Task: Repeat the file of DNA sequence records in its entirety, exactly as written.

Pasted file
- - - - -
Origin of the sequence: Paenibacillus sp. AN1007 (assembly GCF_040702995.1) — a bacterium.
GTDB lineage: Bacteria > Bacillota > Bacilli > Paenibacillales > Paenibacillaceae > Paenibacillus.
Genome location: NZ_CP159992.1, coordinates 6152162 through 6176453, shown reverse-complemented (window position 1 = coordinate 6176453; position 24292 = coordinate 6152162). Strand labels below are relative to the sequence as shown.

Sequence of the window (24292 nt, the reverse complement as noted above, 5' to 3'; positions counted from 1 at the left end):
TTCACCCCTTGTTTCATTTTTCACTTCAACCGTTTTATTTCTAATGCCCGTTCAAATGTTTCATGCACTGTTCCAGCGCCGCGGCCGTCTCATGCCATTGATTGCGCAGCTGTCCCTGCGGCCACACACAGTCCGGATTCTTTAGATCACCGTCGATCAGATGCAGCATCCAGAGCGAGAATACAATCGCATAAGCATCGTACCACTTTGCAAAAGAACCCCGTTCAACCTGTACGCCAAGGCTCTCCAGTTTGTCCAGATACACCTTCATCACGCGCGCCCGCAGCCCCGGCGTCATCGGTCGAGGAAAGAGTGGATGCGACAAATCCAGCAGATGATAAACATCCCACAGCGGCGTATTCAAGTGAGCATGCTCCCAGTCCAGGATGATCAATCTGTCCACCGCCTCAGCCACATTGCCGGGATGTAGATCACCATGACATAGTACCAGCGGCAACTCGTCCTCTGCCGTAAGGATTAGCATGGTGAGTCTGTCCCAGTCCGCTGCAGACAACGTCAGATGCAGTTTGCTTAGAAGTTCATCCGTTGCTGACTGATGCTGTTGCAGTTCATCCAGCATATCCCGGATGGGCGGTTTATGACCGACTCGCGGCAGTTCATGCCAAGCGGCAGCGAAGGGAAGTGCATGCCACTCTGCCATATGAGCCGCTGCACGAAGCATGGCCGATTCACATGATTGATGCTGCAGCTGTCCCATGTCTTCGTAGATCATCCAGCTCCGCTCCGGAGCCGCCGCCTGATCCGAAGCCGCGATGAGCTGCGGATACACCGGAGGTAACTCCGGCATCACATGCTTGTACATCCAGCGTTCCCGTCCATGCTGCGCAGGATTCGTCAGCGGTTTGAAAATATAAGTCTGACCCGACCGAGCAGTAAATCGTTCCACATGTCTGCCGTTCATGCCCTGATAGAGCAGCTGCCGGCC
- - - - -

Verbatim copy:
Origin of the sequence: Paenibacillus sp. AN1007 (assembly GCF_040702995.1) — a bacterium.
GTDB lineage: Bacteria > Bacillota > Bacilli > Paenibacillales > Paenibacillaceae > Paenibacillus.
Genome location: NZ_CP159992.1, coordinates 6152162 through 6176453, shown reverse-complemented (window position 1 = coordinate 6176453; position 24292 = coordinate 6152162). Strand labels below are relative to the sequence as shown.

Sequence of the window (24292 nt, the reverse complement as noted above, 5' to 3'; positions counted from 1 at the left end):
TTCACCCCTTGTTTCATTTTTCACTTCAACCGTTTTATTTCTAATGCCCGTTCAAATGTTTCATGCACTGTTCCAGCGCCGCGGCCGTCTCATGCCATTGATTGCGCAGCTGTCCCTGCGGCCACACACAGTCCGGATTCTTTAGATCACCGTCGATCAGATGCAGCATCCAGAGCGAGAATACAATCGCATAAGCATCGTACCACTTTGCAAAAGAACCCCGTTCAACCTGTACGCCAAGGCTCTCCAGTTTGTCCAGATACACCTTCATCACGCGCGCCCGCAGCCCCGGCGTCATCGGTCGAGGAAAGAGTGGATGCGACAAATCCAGCAGATGATAAACATCCCACAGCGGCGTATTCAAGTGAGCATGCTCCCAGTCCAGGATGATCAATCTGTCCACCGCCTCAGCCACATTGCCGGGATGTAGATCACCATGACATAGTACCAGCGGCAACTCGTCCTCTGCCGTAAGGATTAGCATGGTGAGTCTGTCCCAGTCCGCTGCAGACAACGTCAGATGCAGTTTGCTTAGAAGTTCATCCGTTGCTGACTGATGCTGTTGCAGTTCATCCAGCATATCCCGGATGGGCGGTTTATGACCGACTCGCGGCAGTTCATGCCAAGCGGCAGCGAAGGGAAGTGCATGCCACTCTGCCATATGAGCCGCTGCACGAAGCATGGCCGATTCACATGATTGATGCTGCAGCTGTCCCATGTCTTCGTAGATCATCCAGCTCCGCTCCGGAGCCGCCGCCTGATCCGAAGCCGCGATGAGCTGCGGATACACCGGAGGTAACTCCGGCATCACATGCTTGTACATCCAGCGTTCCCGTCCATGCTGCGCAGGATTCGTCAGCGGTTTGAAAATATAAGTCTGACCCGACCGAGCAGTAAATCGTTCCACATGTCTGCCGTTCATGCCCTGATAGAGCAGCTGCCGGCC